Want to become a better supervisor?
It doesn’t matter if you’re a business executive or the foreman of a construction crew, there are rules you can learn that will help you supervise others better.
I was already well into my career when I experienced a major breakthrough in my approach to supervising others in the workplace.
I had always considered myself to be a pretty good supervisor. After all, I had been supervising others—or had been supervised myself—in one form or another for many years.
But because my success as an executive was largely tied to how well employees below me performed, I decided it was time to learn everything I could about getting the most from them.
I sat down and started studying supervision at a deep level.
I read books and took courses from the best in the world on the subject. I then started applying what I learned at work when supervising my employees.
To be clear, I consider effective supervision as getting the job done through others in such a way that is:
2. that meets certain standards of quality and other expectations; and
3. that leads to a high degree of engagement
I didn’t become a better supervisor overnight. There was a lot of trial and error. Some tactics I used when supervising others worked well, and others didn’t. I kept trying and studying more.
Eventually, I started noticing patterns.
After enough time, I took these patterns and turned them into a series of rules. When I followed these rules, my team accomplished more and everyone was happy.
But when I violated these rules, things would backfire quickly. My team got less work done and it was of lesser quality. There also tended to be more “drama” and low morale.
And then I had a breakthrough…
My breakthrough was this: being an effective supervisor of others is almost like a science. There are a series of rules you can learn that will make you a better supervisor. It doesn’t matter if you’re the CEO of a major corporation or a construction foreman. It also doesn’t matter what kind of personality type you have either.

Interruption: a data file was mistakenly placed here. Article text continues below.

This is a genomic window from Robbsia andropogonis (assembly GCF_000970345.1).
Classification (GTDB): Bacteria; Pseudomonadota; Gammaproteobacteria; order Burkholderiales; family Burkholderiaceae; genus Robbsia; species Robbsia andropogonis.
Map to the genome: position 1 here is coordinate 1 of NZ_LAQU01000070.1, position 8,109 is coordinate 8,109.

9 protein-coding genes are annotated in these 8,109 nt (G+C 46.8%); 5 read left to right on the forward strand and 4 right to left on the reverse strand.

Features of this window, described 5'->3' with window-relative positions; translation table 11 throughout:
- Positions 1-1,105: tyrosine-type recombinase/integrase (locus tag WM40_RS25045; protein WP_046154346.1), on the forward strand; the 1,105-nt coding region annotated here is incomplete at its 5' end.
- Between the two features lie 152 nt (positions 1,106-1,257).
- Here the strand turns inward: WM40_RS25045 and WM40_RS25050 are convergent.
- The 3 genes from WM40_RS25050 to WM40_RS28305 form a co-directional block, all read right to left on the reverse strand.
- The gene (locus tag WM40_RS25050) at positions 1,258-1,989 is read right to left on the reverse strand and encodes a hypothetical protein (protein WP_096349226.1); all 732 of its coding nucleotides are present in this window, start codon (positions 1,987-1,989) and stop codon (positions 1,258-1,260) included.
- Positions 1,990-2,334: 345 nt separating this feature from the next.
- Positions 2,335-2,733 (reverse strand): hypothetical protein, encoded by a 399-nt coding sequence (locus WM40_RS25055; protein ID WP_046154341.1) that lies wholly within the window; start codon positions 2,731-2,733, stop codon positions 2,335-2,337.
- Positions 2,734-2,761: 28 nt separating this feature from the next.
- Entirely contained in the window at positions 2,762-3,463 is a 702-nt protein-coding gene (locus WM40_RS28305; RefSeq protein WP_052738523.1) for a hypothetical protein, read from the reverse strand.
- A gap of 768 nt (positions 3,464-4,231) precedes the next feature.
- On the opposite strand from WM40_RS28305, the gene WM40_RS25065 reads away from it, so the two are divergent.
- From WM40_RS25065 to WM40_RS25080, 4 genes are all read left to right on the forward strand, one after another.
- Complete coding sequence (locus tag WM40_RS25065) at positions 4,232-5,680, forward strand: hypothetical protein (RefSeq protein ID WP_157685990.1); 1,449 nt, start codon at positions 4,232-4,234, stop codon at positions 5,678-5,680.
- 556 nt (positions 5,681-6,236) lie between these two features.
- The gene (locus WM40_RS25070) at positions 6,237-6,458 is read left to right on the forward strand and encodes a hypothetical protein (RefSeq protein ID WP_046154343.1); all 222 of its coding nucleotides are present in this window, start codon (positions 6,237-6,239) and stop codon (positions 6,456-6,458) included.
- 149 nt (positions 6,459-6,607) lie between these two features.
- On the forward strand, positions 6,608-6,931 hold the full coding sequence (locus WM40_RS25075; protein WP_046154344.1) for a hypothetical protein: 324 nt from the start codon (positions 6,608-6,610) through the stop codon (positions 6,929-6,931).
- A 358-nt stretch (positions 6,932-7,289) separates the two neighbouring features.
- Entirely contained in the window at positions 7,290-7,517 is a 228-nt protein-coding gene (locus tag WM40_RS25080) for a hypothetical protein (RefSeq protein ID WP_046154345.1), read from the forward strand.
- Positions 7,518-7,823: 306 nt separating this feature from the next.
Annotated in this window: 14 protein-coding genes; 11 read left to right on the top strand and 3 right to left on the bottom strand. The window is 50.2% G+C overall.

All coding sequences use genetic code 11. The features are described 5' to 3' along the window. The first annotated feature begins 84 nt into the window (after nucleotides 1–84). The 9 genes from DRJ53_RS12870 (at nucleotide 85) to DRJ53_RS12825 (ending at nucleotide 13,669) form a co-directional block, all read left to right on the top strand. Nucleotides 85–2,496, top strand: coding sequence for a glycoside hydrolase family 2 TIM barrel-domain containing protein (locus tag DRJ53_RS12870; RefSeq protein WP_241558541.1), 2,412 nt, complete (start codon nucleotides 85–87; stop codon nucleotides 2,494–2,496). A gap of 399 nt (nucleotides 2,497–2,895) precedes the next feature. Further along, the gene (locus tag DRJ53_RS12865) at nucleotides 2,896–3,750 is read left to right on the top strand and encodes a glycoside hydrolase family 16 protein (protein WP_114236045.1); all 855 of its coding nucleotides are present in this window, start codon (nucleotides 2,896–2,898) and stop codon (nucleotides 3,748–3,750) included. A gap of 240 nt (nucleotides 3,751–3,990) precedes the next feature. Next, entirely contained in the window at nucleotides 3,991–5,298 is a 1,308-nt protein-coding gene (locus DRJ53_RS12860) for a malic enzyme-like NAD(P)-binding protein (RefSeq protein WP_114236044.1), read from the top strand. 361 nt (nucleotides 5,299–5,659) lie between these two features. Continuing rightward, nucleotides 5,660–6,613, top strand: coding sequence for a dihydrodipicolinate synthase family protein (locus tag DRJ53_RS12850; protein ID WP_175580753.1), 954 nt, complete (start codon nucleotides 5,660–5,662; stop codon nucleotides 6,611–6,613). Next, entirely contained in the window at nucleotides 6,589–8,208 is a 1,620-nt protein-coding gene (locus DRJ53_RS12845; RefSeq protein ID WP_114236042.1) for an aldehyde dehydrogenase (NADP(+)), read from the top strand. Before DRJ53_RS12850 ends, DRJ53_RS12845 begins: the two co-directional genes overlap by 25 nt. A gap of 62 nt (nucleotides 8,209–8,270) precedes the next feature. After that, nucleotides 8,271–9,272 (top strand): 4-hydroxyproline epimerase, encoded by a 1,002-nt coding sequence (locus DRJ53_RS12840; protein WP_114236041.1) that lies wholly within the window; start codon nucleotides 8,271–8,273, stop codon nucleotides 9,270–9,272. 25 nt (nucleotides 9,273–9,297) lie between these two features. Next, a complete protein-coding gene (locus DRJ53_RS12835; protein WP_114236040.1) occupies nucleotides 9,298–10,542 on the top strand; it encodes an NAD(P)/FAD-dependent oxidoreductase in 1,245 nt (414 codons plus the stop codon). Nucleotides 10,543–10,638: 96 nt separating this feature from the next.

By learning these rules, you’ll notice improved output from individual employees. You’ll also see greater synergy when having employees work on teams.
Another one of my favorite benefits? Less drama and improved morale among employees. If you’ve ever been in a toxic work environment, you understand the big toll negative emotions can have on the business.
On the other hand, an environment where employees are happy and engaged leads to improved productivity. I decided to share these rules of supervision because they have been extremely valuable both to me and to the clients I work with.
These rules can help whether you have the word “supervisor” in your job title, or whether you’re a manager, or the leader of an entire business.
I have taken all of these rules of supervision and organized them into larger categories that I call “principles”:
The 11 Principles of Supervision
My motto on supervision is “give people power to do an excellent job so you can gain power by getting results.”
1. Master the influence process
2. Create focus and alignment around expectations
3. Master thought leadership and change management
4. Set standards of excellence
5. Give feedback and train people
6. Recognize and reward people
7. Work yourself out of a job (Stewardship vs Directorship)
8. Create a balanced risk-taking culture
9. Build teams for collaboration
10. Build a value based culture to create meaning in work
11. Process Mastery: Lean, Six-Sigma and Theory of Constraints
Over the next several posts, I will discuss what these rules of supervision are and how you can apply them at your business. Stay tuned!
Learn about Principle 2 of Supervision: Creating focus and alignment around expectations.
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